For many children, the beginnings of literacy appear in activities such as pretend play, drawing, conversations about signs in their environment, and writing. They frequently mix writing and drawing (sometimes we call it anting), creating a "mixed medium" that combines graphic forms, letters, and words. These earliest attempts at writing are especially delightful and visible to the eye because they involve making something-usually marks on paper.
In these early experiments, children begin to realize that writing can be useful in their social relationships. They can use writing to make requests, to define and label their world, to express feelings of friendship and anger, and to get attention. Children will create signs, as exemplified by 4-year-old Catherine who writes on her door "Don't Boter Me" to assert her feelings toward a sibling and show her frustration. When children like Catherine play with the activity of writing and the role of writer, they begin to learn how to form letters and write words, often inventing their own spellings along the way.
How It Happens
It turns out that there are developmental patterns in children's early mastery of writing, although there is considerable individual variation among children. Although there are no reliable developmental milestones tied to age, as there are with physical development, you can expect children to begin to master writing through several phases. For example, at around 18 months, children become fascinated with pencils and paper and will begin to scribble. Early scribbles often look rather disorganized. However, children are actually exploring the sheer effort it takes to control and coordinate these wonderful writing implements. As they gain better control of their fine motor coordination, you'll begin to see recognizable shapes and patterns-lines, dots, circles-as drawings and writings begin to emerge. From these scribbles, children begin to incorporate features of writing. They'll notice the visual features of letters, and soon they will generate a variety of letters. Marie clay, a pioneer in studying children's early writing, called this point in children's development me sign concept. Children may understand that marks on paper have some kind of meaning without necessarily understanding what that meaning is. For example, 4-year-old Nathan might show you many, many letters, and then ask, "What did I write?"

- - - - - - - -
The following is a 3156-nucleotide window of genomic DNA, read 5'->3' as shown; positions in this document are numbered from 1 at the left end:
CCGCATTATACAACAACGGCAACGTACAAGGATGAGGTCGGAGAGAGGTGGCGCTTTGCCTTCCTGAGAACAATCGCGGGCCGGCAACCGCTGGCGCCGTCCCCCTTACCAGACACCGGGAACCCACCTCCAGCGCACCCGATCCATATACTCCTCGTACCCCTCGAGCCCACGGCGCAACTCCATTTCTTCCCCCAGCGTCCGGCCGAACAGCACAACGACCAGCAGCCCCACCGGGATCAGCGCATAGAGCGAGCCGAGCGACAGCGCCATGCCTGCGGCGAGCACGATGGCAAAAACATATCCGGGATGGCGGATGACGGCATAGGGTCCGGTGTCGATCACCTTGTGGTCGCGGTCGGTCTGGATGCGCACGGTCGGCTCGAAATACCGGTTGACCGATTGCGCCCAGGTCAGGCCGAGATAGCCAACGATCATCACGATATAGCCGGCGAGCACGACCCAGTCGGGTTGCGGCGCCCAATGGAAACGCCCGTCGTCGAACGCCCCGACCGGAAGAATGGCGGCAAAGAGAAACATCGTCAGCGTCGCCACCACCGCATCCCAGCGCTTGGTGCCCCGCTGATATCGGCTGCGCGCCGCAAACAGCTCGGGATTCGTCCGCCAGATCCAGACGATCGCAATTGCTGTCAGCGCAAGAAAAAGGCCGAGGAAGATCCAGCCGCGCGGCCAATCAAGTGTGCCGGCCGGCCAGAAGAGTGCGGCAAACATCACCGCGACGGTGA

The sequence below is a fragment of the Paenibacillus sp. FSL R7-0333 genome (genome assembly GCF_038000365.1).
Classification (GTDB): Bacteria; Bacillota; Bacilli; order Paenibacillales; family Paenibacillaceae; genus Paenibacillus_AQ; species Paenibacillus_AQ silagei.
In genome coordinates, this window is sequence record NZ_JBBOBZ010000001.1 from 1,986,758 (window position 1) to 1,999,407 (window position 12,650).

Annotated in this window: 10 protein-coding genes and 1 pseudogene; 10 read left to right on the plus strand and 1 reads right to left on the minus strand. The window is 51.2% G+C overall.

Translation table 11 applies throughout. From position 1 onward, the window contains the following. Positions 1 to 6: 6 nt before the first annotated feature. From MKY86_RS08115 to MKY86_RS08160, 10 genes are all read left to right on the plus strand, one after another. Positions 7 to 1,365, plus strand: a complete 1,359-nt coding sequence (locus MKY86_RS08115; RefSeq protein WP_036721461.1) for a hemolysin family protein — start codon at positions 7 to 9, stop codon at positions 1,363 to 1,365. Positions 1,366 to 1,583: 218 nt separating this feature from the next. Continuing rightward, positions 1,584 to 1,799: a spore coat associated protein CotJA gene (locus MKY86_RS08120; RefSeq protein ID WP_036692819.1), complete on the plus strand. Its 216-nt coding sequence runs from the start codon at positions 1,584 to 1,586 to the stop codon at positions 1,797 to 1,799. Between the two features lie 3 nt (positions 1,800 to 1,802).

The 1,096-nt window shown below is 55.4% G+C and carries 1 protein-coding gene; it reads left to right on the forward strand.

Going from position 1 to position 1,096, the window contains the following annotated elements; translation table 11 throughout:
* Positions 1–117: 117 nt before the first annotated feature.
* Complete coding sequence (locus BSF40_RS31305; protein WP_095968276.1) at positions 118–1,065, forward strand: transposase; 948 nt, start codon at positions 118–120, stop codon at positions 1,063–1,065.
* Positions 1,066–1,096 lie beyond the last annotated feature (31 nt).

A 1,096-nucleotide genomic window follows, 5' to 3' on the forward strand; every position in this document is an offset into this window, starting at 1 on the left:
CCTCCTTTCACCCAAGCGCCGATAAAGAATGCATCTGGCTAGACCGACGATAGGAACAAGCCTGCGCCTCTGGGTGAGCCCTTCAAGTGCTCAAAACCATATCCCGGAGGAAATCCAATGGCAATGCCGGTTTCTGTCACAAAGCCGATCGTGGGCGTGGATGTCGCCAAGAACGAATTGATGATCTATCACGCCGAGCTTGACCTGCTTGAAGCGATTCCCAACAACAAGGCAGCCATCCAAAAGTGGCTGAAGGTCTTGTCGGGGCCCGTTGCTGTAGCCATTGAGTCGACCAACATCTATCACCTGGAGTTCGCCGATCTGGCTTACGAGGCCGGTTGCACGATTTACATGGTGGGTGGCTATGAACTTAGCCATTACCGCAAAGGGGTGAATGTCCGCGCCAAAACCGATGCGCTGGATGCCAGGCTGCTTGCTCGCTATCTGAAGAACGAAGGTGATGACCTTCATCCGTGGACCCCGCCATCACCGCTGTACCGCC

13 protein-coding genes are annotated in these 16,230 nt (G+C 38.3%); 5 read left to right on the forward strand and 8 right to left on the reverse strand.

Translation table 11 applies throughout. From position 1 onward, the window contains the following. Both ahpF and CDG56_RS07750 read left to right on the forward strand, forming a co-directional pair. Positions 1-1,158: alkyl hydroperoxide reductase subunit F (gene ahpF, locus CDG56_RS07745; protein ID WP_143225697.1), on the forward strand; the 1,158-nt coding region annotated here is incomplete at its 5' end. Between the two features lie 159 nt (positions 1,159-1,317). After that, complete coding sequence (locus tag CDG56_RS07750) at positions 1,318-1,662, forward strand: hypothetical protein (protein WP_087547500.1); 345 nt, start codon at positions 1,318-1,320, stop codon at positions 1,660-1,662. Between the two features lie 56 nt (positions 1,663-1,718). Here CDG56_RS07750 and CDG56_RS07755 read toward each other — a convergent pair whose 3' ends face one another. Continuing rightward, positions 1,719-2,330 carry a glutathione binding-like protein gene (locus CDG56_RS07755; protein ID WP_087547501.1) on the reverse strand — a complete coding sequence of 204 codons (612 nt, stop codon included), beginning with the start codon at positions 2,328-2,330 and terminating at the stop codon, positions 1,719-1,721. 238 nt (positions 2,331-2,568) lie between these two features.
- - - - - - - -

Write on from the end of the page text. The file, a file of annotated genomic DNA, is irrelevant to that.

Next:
Between the ages of 4 and 7, children may become more and more intrigued with the idea of communicating through writing. They'll begin to "invent" spellings of words, like elpt for elephant, or tkt for ticket. Sometimes, they'll even write a phrase, such as I lv u (I love you). With these efforts to communicate, children will construct their own spelling rules. As they write their own stories, children may be trying to recreate the kind of imaginative experience they know from pretend play and from being read to. This is one reason why they become so attracted to writing-to enter the world of play and communicate with friends and loved ones in this exciting new form.
What You Can Do
There are many ways children's writing can be supported in the classroom and at home. Here are a few suggestions: Help children start by learning the first letter of their name and go from there. Not surprisingly, the first word many children want to write and spell correcdy is their own name. Since they're likely to encounter their name again and again at school, this is a good place to begin introducing a more formalized writing process. I recommend using all capital letters, since this is a bit easier for children's fine motor coordination. Support children's writing by encouraging parents to write to them. Children's writing will develop more quickly if they are given many opportunities to practice. Suggest that parents have paper, pencils, large markers, and large crayons on their trips to the doctor's office or other appointments. It will make the time go faster and give them lots of fun moments to share in writing to one another. Also suggest that they model some of the common purposes for writing. For example, we all make lists for shopping at the grocery store and take telephone messages when someone's away from home. Helping children understand the purposes of writing-what writing can do and, in particular, what they can do with writing-will help them understand its function as a part of other activities in their lives, such as speaking, drawing, and playing. By encouraging children to experiment with writing materials, they'll begin to master each of these demonstrations of writing long before they're able to produce messages that are generally readable and interpretable by others. These informal lessons will ensure that children enjoy writing and see it as an important form of communication.